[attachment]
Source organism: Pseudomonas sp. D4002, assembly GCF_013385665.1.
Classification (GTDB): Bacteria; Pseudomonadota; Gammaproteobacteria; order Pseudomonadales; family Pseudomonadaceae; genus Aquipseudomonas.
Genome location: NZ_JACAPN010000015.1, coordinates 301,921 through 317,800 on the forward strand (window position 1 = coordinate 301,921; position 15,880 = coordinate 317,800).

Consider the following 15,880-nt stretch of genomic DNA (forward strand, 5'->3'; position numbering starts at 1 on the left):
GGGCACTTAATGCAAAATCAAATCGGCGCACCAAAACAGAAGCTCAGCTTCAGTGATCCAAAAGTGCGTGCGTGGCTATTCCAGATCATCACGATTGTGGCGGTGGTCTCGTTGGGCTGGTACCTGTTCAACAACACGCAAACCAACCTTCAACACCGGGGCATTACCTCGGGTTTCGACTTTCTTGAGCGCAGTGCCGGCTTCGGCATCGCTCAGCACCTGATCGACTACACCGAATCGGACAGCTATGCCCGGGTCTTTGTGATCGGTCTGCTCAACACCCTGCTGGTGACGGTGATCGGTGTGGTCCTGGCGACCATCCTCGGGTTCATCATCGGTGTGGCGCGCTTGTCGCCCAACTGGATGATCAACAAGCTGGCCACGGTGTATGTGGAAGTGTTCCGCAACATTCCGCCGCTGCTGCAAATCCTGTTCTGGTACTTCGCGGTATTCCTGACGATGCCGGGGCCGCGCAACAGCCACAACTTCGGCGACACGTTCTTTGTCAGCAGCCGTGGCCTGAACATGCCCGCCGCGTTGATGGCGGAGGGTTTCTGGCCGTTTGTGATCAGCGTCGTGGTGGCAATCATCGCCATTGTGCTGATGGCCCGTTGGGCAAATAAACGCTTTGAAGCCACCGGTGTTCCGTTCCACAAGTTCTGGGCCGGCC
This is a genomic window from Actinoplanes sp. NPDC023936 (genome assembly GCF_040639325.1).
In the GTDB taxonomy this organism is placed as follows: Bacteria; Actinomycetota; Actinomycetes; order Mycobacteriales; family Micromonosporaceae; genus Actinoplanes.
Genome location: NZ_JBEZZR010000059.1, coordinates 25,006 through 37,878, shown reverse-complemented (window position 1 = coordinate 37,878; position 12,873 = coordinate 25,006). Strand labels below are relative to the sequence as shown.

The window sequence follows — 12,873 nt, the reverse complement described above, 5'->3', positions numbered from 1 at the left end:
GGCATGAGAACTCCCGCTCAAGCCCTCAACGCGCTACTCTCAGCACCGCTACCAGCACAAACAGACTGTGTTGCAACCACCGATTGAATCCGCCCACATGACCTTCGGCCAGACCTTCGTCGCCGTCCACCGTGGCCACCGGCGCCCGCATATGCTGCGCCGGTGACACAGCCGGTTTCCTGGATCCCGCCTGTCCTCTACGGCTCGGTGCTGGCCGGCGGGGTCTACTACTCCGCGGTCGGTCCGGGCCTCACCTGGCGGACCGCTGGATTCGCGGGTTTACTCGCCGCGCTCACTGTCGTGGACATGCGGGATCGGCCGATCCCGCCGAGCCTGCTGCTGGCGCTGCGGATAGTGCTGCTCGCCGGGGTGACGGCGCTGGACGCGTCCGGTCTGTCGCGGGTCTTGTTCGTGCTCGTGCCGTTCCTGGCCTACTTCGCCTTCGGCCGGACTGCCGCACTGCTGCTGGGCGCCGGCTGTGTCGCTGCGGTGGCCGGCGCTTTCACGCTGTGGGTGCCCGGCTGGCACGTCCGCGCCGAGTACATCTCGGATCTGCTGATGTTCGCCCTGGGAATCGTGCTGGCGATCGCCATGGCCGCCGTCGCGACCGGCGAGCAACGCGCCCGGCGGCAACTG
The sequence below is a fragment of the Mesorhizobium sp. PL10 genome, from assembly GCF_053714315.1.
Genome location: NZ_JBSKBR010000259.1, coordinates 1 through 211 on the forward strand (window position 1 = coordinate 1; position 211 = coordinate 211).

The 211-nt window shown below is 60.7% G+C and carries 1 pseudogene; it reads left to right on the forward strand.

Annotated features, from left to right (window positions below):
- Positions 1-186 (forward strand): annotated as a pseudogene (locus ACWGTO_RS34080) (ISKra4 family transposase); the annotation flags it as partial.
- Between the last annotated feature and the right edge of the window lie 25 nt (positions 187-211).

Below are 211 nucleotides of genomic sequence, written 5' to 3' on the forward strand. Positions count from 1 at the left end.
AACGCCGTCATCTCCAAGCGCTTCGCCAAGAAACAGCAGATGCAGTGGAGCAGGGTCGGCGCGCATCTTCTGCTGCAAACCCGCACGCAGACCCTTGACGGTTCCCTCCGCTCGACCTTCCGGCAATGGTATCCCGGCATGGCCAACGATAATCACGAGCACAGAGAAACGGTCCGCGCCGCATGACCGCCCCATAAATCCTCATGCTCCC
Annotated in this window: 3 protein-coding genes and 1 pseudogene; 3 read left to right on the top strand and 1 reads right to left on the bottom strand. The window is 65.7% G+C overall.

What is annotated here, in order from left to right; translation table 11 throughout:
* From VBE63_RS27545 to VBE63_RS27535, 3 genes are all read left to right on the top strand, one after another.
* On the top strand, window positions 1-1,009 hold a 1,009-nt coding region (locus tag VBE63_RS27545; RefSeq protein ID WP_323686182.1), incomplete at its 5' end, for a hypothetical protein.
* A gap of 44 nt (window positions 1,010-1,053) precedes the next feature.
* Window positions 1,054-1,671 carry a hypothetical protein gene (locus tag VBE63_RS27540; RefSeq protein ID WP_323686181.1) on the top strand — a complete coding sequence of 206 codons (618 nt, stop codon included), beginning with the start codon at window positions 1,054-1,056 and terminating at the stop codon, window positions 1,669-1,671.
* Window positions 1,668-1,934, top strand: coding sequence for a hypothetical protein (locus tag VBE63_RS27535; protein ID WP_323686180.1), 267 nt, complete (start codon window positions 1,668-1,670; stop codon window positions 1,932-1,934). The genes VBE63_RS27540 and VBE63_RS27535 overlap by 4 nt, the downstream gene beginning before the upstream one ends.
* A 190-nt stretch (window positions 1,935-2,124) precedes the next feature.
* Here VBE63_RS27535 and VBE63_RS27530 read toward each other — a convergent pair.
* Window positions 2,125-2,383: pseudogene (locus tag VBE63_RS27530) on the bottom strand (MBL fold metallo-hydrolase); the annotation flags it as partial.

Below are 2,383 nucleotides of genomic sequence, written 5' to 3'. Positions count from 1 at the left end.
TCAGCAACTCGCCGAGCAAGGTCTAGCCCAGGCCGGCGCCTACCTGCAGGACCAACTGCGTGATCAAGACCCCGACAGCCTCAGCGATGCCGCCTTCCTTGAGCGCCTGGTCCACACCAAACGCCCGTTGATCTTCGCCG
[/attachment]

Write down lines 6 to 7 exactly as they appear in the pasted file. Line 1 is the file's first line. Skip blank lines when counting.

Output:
This is a genomic window from Actinoplanes sp. NPDC023936 (genome assembly GCF_040639325.1).
In the GTDB taxonomy this organism is placed as follows: Bacteria; Actinomycetota; Actinomycetes; order Mycobacteriales; family Micromonosporaceae; genus Actinoplanes.